CC06 Enable individuals to carry out intermittent catheterisation


This standard covers enabling individuals to carry out intermittent catheterisation.   It involves assessing the individual’s ability to perform intermittent catheterisation and explaining the relevant aspects of catheterisation.  It also involves helping individuals to develop the necessary skills to carry out intermittent catheterisation. Intermittent catheterisation may be performed by individuals on themselves, or by carers of the individuals requiring intermittent catheterisation.

Users of this standard will need to ensure that practice reflects up to date information and policies.

Version No 1

Knowledge and Understanding

You will need to know and understand:

  1. the current European and National legislation, national guidelines, organisational policies and protocols in accordance with clinical/corporate governance which affect your work practice in relation to enabling individuals to carry out intermittent catheterisation
  2. the importance of working within your sphere of competence and when to seek advice if faced with situations outside of your sphere of competence
  3. the importance of documentation, the data protection act, care of records and disclosure of information with consent from the individual and your employer and the legal and professional consequences of poor practice
  4. the anatomy and physiology of the male and female lower urinary tract in relation to lower urinary tract function and continence status including:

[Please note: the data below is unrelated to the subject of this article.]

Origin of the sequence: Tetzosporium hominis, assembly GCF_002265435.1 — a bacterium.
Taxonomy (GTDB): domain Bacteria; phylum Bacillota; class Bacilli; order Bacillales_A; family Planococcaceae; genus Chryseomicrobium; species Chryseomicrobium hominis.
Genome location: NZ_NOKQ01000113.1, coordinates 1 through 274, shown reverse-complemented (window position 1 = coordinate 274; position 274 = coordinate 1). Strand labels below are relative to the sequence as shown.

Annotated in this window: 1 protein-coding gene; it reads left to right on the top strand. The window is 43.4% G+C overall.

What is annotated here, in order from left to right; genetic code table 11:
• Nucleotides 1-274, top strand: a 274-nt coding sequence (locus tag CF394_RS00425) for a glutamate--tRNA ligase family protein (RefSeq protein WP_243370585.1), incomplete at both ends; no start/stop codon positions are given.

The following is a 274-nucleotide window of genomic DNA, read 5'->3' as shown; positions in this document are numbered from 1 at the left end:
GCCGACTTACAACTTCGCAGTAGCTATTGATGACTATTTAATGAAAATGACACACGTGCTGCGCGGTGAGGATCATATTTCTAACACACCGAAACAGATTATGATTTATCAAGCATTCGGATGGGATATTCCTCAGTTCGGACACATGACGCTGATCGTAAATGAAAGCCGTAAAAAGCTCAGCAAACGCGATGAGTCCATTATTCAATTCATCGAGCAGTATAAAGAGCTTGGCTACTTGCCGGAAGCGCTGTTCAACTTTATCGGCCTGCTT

1. urine production and what influences this
    2. normal micturition
    3. the nervous system including autonomic dysreflexia
    4. the bowel and its links to voiding problems
    5. the endocrine system
    6. sexual function and links to catheter usage
    7. the prostate gland, urethral sphincters and the urethra
    8. applied anatomy and physiology to voiding dysfunction and how an intermittent catheter could be used to relieve this
    9. anatomy and physiology links of how common catheter related complications occur
    10. anatomy and physiology of the formation of a continent stoma and how a catheter is needed for voiding
    11. anatomy and physiology links of how common catheter related complications occur
  5. how to advise individuals in the use of intermittent catheters in relation to their anatomy, its function and sensation
  6. the causative factors which determine the need for urinary catheter usage
  7. why a risk assessment prior to the decision to catheterise or use an intermittent catheter is important and what contributes to this
  8. how to advise individuals who undertake intermittent catheterisation
  9. the effects of intermittent catheterisation and dilatation on the individual’s comfort and dignity, and ways of handling this
  10. the adverse effects and potential complications during urinary catheterisation/dilatation and appropriate actions to take
  11. the short and long term risks and health implications associated with intermittent catheterisation/dilatation and how to resolve or minimise these
  12. the clinical decisions and method/s required to terminate the usage of intermittent catheterisation/dilatation in an effective and safe manner
  13. how individuals should risk assess themselves and how this will influence their self care
  14. when to not proceed or abandon catheterisation for an individual and what actions to take
  15. the types of intermittent catheters and associated equipment that can be used and how to advise the individual to choose an appropriate type to meet their specific clinical needs and lifestyle
  16. how individuals will need to obtain, store to maintain sterility, dispose of intermittent catheter equipment and check it is fit for purpose before usage
  17. how to avoid substances which affect the intermittent catheter and its function